Yoga for Shoulder Mobility and Strength
By: Steph Ball-Mitchell, E-RYT-500, RPYT, RCYT, YACEP
Yoga for shoulder mobility and strength is an important topic for yoga teachers and practitioners alike. The shoulder joint needs a lot of love. We carry a lot of tension in our shoulders, and it sometimes feels like we literally hold the weight of the world in this area of the body. This tension from the shoulders can creep up the neck or down the back and cause other problems and a lot of pain. This is why it is important to maintain healthy shoulders.
Many people spend countless hours hunched over devices and gazing at screens all day long which has negative effects on posture and can also impact attention span. It seems that all these hours of screen time are shutting us off from human connections with others and pulling us into this place of being disconnected, being shut off. We all know that yoga means union, and union is about connection, so when we are disconnected we are moving in the opposite direction of the intention of yoga.
We begin our efforts to maintain healthy shoulders by increasing mobility in the shoulders. For so many people, the only time that we even consider changing our movement patterns is when we are practicing yoga. The following postures and movements are designed to help you move deeper into mobilizing the shoulders and the thoracic spine. You can practice any of these movements individually or as part of a greater sequence for the shoulders. They are designed to help you feel open and to create space to fully embrace your life experience.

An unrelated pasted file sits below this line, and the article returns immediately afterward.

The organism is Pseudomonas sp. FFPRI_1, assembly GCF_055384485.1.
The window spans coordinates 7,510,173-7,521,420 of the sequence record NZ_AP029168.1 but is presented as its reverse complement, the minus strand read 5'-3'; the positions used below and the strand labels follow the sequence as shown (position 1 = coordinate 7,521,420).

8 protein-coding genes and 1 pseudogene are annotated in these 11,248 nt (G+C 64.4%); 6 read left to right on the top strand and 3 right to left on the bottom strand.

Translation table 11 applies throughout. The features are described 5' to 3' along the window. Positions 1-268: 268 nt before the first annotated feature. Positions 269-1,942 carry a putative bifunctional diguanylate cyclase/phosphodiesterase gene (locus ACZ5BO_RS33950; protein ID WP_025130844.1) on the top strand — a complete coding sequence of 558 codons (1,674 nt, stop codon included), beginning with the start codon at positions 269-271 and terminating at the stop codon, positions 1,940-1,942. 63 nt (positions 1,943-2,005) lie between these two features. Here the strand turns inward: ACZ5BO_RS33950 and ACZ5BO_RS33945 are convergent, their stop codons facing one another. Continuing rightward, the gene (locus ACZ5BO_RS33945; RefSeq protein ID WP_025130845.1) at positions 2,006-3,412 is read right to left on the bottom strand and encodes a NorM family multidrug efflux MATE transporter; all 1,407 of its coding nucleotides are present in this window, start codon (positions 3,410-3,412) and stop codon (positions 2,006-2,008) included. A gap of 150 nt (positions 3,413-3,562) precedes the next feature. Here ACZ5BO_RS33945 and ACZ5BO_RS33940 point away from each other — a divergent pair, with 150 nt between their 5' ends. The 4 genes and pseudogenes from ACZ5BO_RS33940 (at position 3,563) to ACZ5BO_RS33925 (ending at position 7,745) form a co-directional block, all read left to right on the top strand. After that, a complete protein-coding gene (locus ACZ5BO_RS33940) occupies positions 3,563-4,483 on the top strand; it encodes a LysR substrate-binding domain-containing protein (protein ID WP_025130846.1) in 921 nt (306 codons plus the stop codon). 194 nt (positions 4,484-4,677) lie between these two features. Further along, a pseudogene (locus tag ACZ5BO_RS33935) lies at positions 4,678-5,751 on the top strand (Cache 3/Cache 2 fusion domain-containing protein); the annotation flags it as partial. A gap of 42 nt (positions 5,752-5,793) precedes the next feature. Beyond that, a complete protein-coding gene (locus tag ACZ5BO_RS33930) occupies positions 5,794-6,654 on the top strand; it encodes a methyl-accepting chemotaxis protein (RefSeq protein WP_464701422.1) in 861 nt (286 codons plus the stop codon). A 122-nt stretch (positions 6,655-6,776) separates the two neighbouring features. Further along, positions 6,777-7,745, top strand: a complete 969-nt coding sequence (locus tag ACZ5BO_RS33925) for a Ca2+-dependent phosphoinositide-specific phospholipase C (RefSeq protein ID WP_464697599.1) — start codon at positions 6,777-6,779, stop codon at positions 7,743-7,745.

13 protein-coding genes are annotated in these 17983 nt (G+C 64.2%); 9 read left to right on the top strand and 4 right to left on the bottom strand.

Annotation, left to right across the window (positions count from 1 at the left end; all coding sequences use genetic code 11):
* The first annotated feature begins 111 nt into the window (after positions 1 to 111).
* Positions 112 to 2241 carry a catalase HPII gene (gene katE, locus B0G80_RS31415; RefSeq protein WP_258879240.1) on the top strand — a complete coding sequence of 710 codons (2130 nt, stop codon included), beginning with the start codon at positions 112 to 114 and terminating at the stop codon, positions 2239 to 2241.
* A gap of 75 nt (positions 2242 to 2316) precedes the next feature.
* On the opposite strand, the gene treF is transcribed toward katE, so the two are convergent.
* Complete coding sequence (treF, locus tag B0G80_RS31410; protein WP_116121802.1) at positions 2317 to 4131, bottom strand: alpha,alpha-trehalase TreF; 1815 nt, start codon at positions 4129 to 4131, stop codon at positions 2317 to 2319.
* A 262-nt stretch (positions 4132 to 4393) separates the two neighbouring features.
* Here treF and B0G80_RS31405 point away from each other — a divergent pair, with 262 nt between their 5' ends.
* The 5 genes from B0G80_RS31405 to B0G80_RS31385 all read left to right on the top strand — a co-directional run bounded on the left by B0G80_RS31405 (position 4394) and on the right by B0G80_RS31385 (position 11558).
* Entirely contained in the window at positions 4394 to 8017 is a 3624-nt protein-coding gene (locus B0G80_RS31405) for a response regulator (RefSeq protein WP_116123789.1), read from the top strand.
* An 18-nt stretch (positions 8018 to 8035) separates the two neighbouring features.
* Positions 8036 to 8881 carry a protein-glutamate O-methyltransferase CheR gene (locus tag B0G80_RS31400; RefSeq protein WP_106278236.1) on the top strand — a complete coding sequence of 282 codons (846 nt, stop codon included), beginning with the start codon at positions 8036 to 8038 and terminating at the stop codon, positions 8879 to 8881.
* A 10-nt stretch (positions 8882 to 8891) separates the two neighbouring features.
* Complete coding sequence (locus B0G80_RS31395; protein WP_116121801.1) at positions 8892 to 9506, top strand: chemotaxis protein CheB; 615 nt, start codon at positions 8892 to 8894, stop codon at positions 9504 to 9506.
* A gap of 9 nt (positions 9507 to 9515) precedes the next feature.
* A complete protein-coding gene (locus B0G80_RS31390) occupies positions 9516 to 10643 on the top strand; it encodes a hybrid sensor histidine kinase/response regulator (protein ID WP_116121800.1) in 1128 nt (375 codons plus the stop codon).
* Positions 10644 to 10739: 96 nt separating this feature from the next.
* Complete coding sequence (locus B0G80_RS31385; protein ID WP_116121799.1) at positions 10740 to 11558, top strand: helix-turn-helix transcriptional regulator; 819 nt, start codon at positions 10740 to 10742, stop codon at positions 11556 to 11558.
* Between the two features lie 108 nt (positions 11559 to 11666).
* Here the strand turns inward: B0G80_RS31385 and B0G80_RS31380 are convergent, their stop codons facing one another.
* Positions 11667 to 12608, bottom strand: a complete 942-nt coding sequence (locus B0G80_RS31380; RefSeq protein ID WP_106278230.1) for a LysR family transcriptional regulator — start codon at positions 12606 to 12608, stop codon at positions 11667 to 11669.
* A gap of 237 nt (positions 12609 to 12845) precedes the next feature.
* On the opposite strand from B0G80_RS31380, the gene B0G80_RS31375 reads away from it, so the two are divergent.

Shoulder mobility is a term that refers to the shoulders ability to move through it's complete range of motion. Mobility is not the same thing as flexibility. Flexibility is more passive and refers to the ability of a muscle to lengthen, whereas mobility is active and dynamic and refers to the ability of a joint to move through its full range of motion. Increasing shoulder mobility can help us to prevent injury. Understanding the anatomy of the shoulder and common shoulder injuries in yoga can be helpful.
One of my favorite movements for shoulder mobility is shoulder flossing. You'll need a yoga strap for this movement. You can begin in a comfortable seated position like easy pose, adept's pose, hero's pose, thunderbolt or lotus pose. You can actually even floss your shoulders from a chair.
Start with the strap laid across your lap. Extend the arms down and away from the body so that they form a "V" shape. From this space, wrap your hands around the strap. On an inhale, begin to lift the strap up overhead. As you exhale, bring the strap behind you as far as you possibly can, maybe dropping it down towards the waist. On an inhale, lift the strap back overhead and as you exhale, return the strap to your starting position.
Take a moment to check in and notice if there is an appropriate length between the hands on the yoga strap. You don't want the strap to be loose like a jump rope, but you also want to make sure it isn't so tight that it prevents you from comfortably gliding back and forth. Make any adjustments that you need to make, and then continue with your shoulder flossing for about 5 minutes. Keep moving with the breath, inhaling to lift and exhaling to lower. If you find any spots that feel tight or that you can't easily move through, maybe pause in those spaces and breathe into those places of tension.
If you don't have a strap, you can simply make big arm circles. This can be practiced from a seated position, or even lying on the side. One arm at a time, lengthen the arm completely and begin making big arm circles towards the back. Keep this up for a few minutes, and then change directions. Be sure to do both arms equally. If the extension of the arm feels like too much, you can always bend the arm at the elbow and still work the range of motion that is available to you in the shoulder joint.
If you've had an injury to one of your shoulders, it may work better for you to isolate each shoulder joint and practice arm circles instead of shoulder flossing with a strap. Know that the body is not symmetric and one shoulder may have a different degree of mobility than the other.